The PR Connection (known locally as the PR Knot, though it isn’t really a knot per se) is one of the most popular knots used to connect your main line to the leader. Generally used for popping, its slim profile ensures that the knot does not snag or provide water resistance when the line is extended.
Note that you should only employ the PR connection on leaders of PE5 (i.e. breaking strain of 50 pounds) and above. For anything less than PE5, you should connect it using another knot such as a Bimini twist + Albright or GT as the thinness of the leader in those situations will weaken the PR connection.
The tools you will need are:
leader, PR bobbin, line burner, scissors, main line
Step 1 Start by loosening your bobbin’s tensioner and threading your main line onto the bobbin. Loop it around the bobbin’s spool for about six to seven complete loops, then tighten the tensioner. You will want the bobbin to be a little tighter than necessary for the line to not simply unravel from gravity when the bobbin is held upside down.
Step 2 Grab hold of about six inches (~15 cm) of main line and leader parallel to each other, bobbin in your left hand. Twist a small quantity of main line and leader around your right index finger. Now release the bobbin and let the bobbin naturally fall against your right fingertips. You should now be holding about six inches (~15 cm) of leader between your hands.
Step 3 Begin spinning the bobbin either forwards or backwards (it does not matter which, so do whatever feels more natural to you) so that the main line wraps around the leader. Do this until you have approximately two inches (~5 cm) of tightly wrapped main line around the leader and, without stopping…
Step 4 … begin spinning the bobbin so that the main line begins wrapping itself back onto the portion that has already been wrapped. The direction that the bobbin is spinning in does not change: however, by very slightly angling your hands and the direction of the spin you can control the direction in which it unspools onto the leader.
Step 5 You will now have approximately two inches of leader double-wrapped with main line. Pinch the end of the wrap to keep it from unraveling and, with your free hand, undo the tensioner on your bobbin and un-thread the main line from the bobbin.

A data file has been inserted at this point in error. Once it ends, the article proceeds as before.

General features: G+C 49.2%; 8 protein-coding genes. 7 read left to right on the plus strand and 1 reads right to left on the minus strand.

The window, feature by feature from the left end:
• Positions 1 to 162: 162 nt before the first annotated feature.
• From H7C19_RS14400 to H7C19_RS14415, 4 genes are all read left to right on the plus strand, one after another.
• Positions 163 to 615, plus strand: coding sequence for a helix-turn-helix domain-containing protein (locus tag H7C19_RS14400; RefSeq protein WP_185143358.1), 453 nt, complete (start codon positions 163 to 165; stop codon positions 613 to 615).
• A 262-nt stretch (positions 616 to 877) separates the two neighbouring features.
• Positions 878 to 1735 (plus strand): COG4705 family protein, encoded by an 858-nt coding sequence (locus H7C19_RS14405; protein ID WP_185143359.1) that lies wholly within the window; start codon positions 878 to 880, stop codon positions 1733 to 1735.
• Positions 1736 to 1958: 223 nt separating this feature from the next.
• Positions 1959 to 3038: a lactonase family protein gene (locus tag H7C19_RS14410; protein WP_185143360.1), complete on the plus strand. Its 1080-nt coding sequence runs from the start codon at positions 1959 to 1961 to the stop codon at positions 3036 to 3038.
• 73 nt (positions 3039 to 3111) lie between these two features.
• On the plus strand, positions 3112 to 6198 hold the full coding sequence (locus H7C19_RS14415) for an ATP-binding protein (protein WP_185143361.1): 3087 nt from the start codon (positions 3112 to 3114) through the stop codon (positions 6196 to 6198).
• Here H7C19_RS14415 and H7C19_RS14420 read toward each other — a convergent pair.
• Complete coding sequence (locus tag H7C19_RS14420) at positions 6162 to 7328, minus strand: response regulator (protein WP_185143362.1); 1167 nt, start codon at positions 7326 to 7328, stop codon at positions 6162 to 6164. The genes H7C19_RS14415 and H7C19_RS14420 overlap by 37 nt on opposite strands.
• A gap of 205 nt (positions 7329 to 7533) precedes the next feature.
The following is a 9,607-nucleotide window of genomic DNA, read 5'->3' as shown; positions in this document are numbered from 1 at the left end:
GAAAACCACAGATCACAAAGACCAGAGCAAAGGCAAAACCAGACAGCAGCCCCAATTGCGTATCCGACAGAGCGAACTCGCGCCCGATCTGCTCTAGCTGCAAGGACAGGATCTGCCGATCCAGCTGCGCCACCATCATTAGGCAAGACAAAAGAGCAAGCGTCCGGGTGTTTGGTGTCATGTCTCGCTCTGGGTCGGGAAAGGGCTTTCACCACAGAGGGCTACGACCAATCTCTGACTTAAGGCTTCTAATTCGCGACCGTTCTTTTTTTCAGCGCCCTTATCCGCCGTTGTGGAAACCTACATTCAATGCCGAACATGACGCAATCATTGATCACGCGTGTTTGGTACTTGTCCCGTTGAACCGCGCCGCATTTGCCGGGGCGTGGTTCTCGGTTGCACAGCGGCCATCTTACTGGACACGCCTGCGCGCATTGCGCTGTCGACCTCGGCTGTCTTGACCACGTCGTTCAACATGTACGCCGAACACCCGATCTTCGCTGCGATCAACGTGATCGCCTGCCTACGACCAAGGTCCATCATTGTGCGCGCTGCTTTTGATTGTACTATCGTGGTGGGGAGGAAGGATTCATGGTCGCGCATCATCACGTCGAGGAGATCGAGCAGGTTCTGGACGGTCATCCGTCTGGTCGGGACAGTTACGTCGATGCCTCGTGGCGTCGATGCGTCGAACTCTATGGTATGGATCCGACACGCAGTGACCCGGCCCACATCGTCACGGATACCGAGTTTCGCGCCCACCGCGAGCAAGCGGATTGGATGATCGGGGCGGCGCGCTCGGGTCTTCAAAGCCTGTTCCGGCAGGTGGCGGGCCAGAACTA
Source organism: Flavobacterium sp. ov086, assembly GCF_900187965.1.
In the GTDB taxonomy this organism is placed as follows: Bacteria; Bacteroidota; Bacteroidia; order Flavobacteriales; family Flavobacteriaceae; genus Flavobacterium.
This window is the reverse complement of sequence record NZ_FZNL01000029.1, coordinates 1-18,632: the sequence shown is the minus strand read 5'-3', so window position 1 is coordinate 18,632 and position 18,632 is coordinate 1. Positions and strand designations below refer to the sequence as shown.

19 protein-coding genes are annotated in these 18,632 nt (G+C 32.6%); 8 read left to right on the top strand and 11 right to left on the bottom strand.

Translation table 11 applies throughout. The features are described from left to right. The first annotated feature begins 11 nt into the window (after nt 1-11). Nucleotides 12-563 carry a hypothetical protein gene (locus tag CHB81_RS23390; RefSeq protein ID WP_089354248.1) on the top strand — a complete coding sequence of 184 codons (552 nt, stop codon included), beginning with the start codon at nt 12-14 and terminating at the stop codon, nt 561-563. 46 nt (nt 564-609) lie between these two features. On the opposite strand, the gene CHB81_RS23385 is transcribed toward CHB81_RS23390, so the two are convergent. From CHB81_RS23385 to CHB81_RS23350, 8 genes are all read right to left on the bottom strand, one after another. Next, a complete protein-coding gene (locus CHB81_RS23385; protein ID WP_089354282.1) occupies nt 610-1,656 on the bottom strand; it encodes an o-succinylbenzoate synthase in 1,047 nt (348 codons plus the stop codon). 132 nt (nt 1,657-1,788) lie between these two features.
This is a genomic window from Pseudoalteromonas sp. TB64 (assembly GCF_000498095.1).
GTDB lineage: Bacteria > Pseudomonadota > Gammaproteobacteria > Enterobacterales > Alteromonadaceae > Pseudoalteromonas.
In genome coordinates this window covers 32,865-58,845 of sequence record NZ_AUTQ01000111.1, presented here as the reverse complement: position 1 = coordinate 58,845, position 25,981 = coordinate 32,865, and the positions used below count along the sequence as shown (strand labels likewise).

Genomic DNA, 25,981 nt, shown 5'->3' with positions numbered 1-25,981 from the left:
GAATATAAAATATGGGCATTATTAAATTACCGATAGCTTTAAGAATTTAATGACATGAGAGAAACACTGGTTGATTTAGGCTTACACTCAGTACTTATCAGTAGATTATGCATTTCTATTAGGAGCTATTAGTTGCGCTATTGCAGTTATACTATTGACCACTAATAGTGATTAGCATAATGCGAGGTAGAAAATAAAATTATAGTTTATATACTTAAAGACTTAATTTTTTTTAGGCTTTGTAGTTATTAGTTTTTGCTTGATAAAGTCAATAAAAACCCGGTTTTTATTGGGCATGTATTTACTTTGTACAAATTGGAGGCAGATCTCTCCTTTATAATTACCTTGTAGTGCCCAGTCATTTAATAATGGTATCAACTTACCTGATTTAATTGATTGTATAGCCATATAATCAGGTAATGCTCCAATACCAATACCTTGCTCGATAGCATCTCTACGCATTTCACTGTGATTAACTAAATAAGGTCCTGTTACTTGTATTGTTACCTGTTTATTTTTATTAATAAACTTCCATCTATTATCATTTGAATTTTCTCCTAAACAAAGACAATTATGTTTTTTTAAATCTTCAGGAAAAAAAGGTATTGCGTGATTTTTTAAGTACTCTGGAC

Step 6 Still pinching the end, tie a half hitch knot (i.e. the overhand knot that most commonly comes to mind when someone tells you to tie a knot) with the tail end of the main line (i.e. the end that you just removed from the bobbin) to prevent the wrap from slipping off the leader. This half hitch knot should go onto both the main line and the leader.
Step 7 Tighten this half hitch by wrapping both ends of the main line in your right hand – preferably a gloved hand – and, with both ends of the leader anchored (one end in your left hand and the other end either in a friend’s hand or in your mouth), pull on all ends tightly.
Step 8 Now begin tying half hitches in the same fashion but alternate the way in which you are tying them. That is to say, if you looped your tail end over the leader with the first knot, loop it under the leader on this knot and vice versa. Keep alternating the knots until you have about 10 such alternating knots. If you have been applying the same amount of tension on each knot, you should have a reasonably straight row of knots.
Step 9 Once done, cut the leader close to the end of the wrap, leaving only about 5 mm of leader. Now wet the ends of your main line with some water (or spit if you have no water handy nearby): this will protect the main line from what we are about to do next.
Step 10 Using a lighter with a small flame or a dedicated line burner, burn the end of the leader until you have a small “mushroom”. This is done to prevent the clipped end of the leader from abrading the main line.
Step 11 Continue tying alternating half hitches until the row of knots extends above the mushroom when the line is laid out straight. While the mushroom’s rounded nature will already prevent the leader from cutting the main line, because we are kiasu we add this additional row of knots as further protection.
Step 12 Do a whipped half hitch. This is when you make the beginnings of a half hitch but, instead of just looping the tail end through the loop once, whip the tail end through the loop approximately five to eight times. Tighten the loop slowly, taking care to smoothen out any snags in the whip with your fingertips.
Step 13 Tighten the final half hitch that you tie as per step 8, then clip off what remains of the tail end.
Step 14 You’re done! You now have a very strong, very durable connection between your main line and leader that is ideal for popping.